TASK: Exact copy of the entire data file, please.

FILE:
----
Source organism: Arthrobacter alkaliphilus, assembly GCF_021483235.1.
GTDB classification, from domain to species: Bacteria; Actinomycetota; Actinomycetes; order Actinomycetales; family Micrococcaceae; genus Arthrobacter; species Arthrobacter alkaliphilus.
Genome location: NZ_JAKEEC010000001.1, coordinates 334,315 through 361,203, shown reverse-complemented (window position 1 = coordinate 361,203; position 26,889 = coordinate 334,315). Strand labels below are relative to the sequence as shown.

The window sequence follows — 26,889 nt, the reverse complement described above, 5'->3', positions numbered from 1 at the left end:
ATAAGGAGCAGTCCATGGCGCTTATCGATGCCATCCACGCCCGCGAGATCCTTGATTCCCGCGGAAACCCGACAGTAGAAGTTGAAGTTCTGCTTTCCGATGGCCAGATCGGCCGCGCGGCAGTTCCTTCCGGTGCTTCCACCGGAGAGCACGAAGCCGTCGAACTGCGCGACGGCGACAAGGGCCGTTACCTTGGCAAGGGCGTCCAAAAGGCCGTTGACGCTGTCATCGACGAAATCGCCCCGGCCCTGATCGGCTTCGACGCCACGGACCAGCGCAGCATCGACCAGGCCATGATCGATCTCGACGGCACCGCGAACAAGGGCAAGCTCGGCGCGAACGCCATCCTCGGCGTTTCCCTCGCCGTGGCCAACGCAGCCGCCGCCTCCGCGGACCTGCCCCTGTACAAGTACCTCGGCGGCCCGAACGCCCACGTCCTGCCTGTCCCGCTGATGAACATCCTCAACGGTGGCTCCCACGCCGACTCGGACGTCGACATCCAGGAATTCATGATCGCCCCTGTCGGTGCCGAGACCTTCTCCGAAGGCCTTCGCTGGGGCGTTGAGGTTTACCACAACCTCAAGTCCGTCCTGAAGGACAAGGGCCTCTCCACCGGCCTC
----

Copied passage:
Source organism: Arthrobacter alkaliphilus, assembly GCF_021483235.1.
GTDB classification, from domain to species: Bacteria; Actinomycetota; Actinomycetes; order Actinomycetales; family Micrococcaceae; genus Arthrobacter; species Arthrobacter alkaliphilus.
Genome location: NZ_JAKEEC010000001.1, coordinates 334,315 through 361,203, shown reverse-complemented (window position 1 = coordinate 361,203; position 26,889 = coordinate 334,315). Strand labels below are relative to the sequence as shown.

The window sequence follows — 26,889 nt, the reverse complement described above, 5'->3', positions numbered from 1 at the left end:
ATAAGGAGCAGTCCATGGCGCTTATCGATGCCATCCACGCCCGCGAGATCCTTGATTCCCGCGGAAACCCGACAGTAGAAGTTGAAGTTCTGCTTTCCGATGGCCAGATCGGCCGCGCGGCAGTTCCTTCCGGTGCTTCCACCGGAGAGCACGAAGCCGTCGAACTGCGCGACGGCGACAAGGGCCGTTACCTTGGCAAGGGCGTCCAAAAGGCCGTTGACGCTGTCATCGACGAAATCGCCCCGGCCCTGATCGGCTTCGACGCCACGGACCAGCGCAGCATCGACCAGGCCATGATCGATCTCGACGGCACCGCGAACAAGGGCAAGCTCGGCGCGAACGCCATCCTCGGCGTTTCCCTCGCCGTGGCCAACGCAGCCGCCGCCTCCGCGGACCTGCCCCTGTACAAGTACCTCGGCGGCCCGAACGCCCACGTCCTGCCTGTCCCGCTGATGAACATCCTCAACGGTGGCTCCCACGCCGACTCGGACGTCGACATCCAGGAATTCATGATCGCCCCTGTCGGTGCCGAGACCTTCTCCGAAGGCCTTCGCTGGGGCGTTGAGGTTTACCACAACCTCAAGTCCGTCCTGAAGGACAAGGGCCTCTCCACCGGCCTC